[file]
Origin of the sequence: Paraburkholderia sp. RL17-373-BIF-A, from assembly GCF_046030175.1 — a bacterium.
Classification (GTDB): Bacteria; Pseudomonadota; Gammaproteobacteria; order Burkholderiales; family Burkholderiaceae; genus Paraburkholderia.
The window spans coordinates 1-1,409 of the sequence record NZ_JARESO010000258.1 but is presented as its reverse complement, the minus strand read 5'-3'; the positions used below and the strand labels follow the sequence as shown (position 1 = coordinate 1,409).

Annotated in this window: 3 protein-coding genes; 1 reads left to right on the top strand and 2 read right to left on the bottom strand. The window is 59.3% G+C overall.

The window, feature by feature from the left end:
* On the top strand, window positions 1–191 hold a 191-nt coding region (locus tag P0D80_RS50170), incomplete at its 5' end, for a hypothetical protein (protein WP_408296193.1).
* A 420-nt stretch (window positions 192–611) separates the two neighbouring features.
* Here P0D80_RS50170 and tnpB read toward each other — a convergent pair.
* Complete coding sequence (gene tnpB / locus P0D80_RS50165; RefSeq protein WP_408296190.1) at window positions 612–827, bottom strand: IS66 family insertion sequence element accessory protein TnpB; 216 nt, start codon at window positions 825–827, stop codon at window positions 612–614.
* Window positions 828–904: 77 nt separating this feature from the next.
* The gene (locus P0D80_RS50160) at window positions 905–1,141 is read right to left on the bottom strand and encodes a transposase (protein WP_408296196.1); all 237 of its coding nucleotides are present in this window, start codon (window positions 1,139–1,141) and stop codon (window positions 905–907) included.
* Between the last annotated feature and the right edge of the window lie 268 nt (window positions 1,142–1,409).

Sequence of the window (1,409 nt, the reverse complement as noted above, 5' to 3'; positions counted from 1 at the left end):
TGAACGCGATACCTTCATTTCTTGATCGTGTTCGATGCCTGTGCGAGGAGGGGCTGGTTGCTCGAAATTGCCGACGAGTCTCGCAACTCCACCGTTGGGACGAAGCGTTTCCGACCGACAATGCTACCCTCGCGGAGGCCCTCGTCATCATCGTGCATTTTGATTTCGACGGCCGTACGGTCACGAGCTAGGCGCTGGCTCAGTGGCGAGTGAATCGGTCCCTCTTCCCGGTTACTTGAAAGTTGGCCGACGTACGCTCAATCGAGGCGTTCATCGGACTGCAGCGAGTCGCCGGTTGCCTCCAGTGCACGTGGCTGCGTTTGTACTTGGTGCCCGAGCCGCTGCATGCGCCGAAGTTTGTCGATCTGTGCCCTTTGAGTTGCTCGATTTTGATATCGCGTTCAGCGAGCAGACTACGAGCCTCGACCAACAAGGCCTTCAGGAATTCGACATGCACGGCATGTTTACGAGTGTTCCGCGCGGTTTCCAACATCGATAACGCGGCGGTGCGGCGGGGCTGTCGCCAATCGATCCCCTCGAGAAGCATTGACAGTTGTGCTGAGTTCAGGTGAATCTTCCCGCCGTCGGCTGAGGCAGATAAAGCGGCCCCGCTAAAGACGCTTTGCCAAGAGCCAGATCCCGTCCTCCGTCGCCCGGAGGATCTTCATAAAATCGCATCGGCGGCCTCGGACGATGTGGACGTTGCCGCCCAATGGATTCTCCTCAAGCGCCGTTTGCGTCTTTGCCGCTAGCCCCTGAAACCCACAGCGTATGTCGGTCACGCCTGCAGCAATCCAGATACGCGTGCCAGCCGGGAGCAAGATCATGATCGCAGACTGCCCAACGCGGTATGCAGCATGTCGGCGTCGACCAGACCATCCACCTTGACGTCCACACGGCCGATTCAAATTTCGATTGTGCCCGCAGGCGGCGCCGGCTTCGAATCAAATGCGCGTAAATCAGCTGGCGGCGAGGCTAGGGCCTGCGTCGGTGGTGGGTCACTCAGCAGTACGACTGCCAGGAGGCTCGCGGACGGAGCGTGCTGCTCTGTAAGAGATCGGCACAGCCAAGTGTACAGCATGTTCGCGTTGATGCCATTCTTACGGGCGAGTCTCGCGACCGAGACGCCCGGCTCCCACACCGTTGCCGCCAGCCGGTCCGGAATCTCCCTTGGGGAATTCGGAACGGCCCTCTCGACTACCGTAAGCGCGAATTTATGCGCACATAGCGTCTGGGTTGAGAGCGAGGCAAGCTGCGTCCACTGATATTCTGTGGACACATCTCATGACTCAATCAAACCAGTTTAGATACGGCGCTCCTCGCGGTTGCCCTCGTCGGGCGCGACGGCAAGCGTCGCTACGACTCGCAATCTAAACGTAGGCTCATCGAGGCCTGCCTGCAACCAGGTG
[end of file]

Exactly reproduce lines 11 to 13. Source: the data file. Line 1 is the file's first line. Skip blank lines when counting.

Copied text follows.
* The gene (locus P0D80_RS50160) at window positions 905–1,141 is read right to left on the bottom strand and encodes a transposase (protein WP_408296196.1); all 237 of its coding nucleotides are present in this window, start codon (window positions 1,139–1,141) and stop codon (window positions 905–907) included.
* Between the last annotated feature and the right edge of the window lie 268 nt (window positions 1,142–1,409).

Sequence of the window (1,409 nt, the reverse complement as noted above, 5' to 3'; positions counted from 1 at the left end):